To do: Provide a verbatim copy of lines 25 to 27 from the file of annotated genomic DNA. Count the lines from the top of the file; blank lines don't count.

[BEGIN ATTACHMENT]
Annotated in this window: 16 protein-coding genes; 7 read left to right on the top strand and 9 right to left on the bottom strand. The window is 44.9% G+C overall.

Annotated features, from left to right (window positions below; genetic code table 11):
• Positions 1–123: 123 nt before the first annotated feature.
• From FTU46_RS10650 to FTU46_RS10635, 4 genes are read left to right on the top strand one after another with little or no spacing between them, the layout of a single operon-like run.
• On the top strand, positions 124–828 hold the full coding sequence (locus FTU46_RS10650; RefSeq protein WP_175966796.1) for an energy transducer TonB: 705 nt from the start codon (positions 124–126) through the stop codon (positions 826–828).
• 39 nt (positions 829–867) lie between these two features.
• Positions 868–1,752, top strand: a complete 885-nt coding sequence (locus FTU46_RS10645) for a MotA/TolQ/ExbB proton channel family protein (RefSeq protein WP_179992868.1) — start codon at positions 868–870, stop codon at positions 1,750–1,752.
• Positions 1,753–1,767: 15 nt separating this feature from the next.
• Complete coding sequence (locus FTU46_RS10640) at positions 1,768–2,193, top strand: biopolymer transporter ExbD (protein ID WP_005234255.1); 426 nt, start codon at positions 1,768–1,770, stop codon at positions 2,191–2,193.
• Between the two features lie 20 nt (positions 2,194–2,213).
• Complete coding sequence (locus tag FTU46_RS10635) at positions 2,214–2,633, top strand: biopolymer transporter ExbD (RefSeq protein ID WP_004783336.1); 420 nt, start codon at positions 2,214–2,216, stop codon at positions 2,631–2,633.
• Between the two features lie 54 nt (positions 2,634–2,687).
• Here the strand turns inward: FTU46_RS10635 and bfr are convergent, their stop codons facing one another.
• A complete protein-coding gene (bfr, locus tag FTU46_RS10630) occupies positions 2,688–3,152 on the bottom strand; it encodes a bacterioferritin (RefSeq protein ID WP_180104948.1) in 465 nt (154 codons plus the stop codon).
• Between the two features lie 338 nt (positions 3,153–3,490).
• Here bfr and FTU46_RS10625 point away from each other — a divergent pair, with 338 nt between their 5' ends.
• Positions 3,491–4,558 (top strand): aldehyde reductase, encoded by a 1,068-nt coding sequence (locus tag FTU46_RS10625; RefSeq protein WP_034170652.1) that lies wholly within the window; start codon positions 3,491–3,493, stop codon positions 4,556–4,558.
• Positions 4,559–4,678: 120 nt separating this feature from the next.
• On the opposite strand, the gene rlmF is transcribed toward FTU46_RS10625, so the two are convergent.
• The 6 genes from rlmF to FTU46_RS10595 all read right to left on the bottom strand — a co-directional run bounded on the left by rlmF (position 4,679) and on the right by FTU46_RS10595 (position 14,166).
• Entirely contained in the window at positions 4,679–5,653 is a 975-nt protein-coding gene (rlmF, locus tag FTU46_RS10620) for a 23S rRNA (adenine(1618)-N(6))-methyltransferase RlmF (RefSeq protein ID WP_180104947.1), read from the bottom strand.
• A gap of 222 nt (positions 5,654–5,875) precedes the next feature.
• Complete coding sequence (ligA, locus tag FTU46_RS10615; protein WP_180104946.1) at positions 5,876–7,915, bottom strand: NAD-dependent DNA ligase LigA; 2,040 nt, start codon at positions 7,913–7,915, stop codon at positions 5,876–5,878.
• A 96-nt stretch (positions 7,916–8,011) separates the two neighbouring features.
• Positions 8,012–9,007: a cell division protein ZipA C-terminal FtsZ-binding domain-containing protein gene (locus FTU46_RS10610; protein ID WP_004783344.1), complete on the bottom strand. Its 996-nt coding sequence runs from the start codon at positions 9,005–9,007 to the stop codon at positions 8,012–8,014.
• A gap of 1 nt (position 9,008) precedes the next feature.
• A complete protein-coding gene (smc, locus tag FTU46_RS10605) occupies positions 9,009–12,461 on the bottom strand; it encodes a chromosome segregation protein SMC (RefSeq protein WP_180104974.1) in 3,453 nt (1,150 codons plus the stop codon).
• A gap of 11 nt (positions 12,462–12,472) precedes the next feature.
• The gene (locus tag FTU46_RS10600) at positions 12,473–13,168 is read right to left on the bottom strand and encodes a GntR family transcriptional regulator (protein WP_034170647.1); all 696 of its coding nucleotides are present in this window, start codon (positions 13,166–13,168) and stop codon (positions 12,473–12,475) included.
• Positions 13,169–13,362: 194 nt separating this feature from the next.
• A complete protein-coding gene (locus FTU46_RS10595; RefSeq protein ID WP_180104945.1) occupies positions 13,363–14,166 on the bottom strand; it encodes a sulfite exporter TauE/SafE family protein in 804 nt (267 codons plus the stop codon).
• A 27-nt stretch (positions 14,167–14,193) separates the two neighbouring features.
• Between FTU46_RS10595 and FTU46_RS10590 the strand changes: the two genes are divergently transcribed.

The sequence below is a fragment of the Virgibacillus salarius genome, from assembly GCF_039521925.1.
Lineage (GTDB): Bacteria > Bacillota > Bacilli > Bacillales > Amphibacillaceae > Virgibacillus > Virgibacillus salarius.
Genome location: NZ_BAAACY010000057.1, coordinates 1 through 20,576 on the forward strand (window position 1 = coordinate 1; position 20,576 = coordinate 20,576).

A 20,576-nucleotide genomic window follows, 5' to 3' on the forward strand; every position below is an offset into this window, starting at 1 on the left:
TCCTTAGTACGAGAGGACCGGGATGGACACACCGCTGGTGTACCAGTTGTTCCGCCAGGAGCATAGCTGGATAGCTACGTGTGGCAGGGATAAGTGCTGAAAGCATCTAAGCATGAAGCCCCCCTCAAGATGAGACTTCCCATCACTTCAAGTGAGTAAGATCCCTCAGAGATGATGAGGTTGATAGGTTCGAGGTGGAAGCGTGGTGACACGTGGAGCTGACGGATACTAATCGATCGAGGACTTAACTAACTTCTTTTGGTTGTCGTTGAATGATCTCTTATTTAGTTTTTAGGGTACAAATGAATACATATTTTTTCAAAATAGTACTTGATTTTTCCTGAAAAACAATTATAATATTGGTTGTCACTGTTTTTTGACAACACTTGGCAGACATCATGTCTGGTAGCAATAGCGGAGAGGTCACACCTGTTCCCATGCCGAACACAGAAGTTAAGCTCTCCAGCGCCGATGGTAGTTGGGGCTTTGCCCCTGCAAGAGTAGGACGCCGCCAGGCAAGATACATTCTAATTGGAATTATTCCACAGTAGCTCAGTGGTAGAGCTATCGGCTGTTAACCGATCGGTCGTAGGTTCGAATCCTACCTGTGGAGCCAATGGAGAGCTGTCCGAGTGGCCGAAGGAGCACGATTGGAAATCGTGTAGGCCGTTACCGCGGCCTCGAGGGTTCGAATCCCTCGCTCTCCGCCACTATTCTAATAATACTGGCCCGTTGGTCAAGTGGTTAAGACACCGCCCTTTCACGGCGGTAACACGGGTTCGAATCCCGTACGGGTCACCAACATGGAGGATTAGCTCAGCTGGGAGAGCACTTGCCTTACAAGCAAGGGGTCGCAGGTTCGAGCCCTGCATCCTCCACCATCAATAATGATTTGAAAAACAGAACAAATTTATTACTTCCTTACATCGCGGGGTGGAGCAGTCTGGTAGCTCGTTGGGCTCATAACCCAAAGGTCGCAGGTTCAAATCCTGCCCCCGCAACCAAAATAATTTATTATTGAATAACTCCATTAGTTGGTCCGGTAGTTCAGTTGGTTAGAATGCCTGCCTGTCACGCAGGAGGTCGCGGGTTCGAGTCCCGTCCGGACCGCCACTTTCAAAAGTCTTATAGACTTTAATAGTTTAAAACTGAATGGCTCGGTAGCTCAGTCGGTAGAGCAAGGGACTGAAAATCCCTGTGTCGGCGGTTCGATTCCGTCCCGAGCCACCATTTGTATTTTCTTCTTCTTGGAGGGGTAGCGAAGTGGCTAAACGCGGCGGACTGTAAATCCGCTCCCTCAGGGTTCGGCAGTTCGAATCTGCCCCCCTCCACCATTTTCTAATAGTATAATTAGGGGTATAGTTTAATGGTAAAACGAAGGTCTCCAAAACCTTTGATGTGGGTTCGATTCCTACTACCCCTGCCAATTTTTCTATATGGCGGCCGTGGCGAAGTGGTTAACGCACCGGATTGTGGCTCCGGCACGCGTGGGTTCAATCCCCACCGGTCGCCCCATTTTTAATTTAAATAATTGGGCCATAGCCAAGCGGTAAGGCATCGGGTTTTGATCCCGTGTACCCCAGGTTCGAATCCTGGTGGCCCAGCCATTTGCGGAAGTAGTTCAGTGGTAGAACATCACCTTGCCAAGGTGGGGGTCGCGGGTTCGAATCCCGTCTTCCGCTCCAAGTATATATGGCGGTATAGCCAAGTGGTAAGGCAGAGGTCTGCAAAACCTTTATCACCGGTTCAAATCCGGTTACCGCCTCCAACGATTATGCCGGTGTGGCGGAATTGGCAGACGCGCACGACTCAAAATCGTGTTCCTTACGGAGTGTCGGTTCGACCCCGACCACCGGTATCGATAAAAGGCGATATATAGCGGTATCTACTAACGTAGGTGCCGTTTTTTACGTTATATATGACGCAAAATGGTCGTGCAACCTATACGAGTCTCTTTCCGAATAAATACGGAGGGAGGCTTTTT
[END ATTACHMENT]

• Positions 8,012–9,007: a cell division protein ZipA C-terminal FtsZ-binding domain-containing protein gene (locus FTU46_RS10610; protein ID WP_004783344.1), complete on the bottom strand. Its 996-nt coding sequence runs from the start codon at positions 9,005–9,007 to the stop codon at positions 8,012–8,014.
• A gap of 1 nt (position 9,008) precedes the next feature.
• A complete protein-coding gene (smc, locus tag FTU46_RS10605) occupies positions 9,009–12,461 on the bottom strand; it encodes a chromosome segregation protein SMC (RefSeq protein WP_180104974.1) in 3,453 nt (1,150 codons plus the stop codon).